It's scatter-as-gather as you know, so an in-focus pixel right next to a pixel that's in the near plane should gather what the near-plane pixel scatters over it but won't as its CoC is close to 0 (or 0). To make that work, I blur the CoC of the near plane into the rest so when blurring the near plane I use the blurred CoC (which is based on tiles) which mimics what the scatter approach would have spread over the in-focus pixel. I use tiles with neighbor averaging to calculate the CoC to use for infocus/farplane pixels when blurring the near plane. With that CoC, which is > 0, the in-focus pixel will gather the near plane pixel and thus bleed (a bit) which is what we're after. It blurs the result of the farplane blur pass so it will blur a blurred far plane a bit further. At least I can't see artifacts that don't occur too when I take macro shots with my canon.

Just using tiles gave artifacts however: around the edges of the tiles obvious edges were visible and I couldn't get that right. An alpha should be used to make them smoothly blend but I couldn't get that alpha right. However the solution was simple: blur the tiles with CoC values :) This gives smooth edges and still has the desired effect of having a CoC large enough to gather the scattered fragments for infocus/farplane pixels when blurring near plane.

Yeah, I know.... the reason why this DoF here is taking me so long is because I tried solving this issue :sick: I'm almost satisfied with the near field blur now, took me long enough:


It's MIT licensed so it can be used whenever as long as credit is given.

Your DoF is MIT licensed but what about the papers you got your information from? How is that handled, generally? You were under the assumption that I re-coded the Anisotropic Kuwahara and you said that would not violate its GPL license - but what about other licenses? I'm asking because I did some advancements on MXAO using the state of the art GTAO method, basically coded after its paper (source code is not available).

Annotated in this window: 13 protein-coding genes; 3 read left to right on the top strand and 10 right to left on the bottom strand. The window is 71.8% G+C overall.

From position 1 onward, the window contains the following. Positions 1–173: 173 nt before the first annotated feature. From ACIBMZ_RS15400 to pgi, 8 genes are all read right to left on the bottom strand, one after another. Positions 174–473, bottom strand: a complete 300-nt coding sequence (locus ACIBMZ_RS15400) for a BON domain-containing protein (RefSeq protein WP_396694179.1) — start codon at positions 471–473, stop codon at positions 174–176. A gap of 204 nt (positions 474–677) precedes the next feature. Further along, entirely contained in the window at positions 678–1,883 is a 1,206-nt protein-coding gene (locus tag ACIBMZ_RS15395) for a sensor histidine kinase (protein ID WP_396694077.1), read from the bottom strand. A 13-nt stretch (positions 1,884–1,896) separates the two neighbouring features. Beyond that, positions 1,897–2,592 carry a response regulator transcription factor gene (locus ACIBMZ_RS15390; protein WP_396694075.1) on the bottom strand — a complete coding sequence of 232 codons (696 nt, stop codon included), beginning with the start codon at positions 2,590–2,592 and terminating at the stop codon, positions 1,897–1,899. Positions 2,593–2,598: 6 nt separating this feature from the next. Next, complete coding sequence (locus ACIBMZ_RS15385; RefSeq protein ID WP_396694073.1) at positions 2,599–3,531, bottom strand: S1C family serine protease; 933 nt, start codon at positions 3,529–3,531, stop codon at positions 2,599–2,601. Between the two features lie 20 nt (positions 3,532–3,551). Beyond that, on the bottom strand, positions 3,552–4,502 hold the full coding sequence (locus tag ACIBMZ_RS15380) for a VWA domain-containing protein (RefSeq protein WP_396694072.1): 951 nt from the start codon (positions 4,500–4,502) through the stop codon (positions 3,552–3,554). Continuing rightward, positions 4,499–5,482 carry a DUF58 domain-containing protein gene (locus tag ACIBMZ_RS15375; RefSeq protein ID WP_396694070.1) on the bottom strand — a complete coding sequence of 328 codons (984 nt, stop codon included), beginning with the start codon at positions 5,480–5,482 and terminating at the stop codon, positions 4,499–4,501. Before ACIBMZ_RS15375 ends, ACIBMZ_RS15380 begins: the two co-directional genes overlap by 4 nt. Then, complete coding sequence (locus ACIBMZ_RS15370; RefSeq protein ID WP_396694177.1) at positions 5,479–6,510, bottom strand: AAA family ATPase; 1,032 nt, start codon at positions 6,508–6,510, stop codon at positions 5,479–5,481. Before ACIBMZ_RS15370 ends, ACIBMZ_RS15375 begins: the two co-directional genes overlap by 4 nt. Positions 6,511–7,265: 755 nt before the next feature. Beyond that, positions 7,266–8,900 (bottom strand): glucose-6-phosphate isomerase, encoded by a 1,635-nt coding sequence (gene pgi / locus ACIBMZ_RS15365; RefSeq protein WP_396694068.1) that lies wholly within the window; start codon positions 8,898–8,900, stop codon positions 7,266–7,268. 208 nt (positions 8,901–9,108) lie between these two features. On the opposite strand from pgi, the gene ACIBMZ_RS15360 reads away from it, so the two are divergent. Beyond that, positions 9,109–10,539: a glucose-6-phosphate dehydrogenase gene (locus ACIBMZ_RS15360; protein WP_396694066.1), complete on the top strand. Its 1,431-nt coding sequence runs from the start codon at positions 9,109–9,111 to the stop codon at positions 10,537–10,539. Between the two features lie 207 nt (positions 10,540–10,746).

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Port of Painterly shader from nvidia Ansel 4 months 4 weeks ago #16

Ideas cannot be licensed. There may be patents on them, but that's a different topic. If you are just following mathematic formulas, but writing all code yourself, then my understanding is that you are the owner of that code and such are free to license it. If you however read source code from somebody else and reimplement that code (even if you rewrite most of it), things get more complicated and you'll have to pay close attention to whatever the original source code was licensed with and how it defines modifications. Unfortunately, this is often not very clearly defined:

GPLv3:
[...] To “modify” a work means to copy from or adapt all or part of the work in a fashion requiring copyright permission, other than the making of an exact copy. The resulting work is called a “modified version” of the earlier work or a work “based on” the earlier work. [...]
MIT:
[...] all copies or substantial portions of the Software. [...]

Disclaimer: I'm obviously not a lawyer, so take this with a grain of salt.
Cheers, crosire =)
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Port of Painterly shader from nvidia Ansel 4 months 4 weeks ago #17

Marty McFly wrote:
OtisInf wrote:
what doesn't it do that it should do? Perhaps I've ran into the same issue.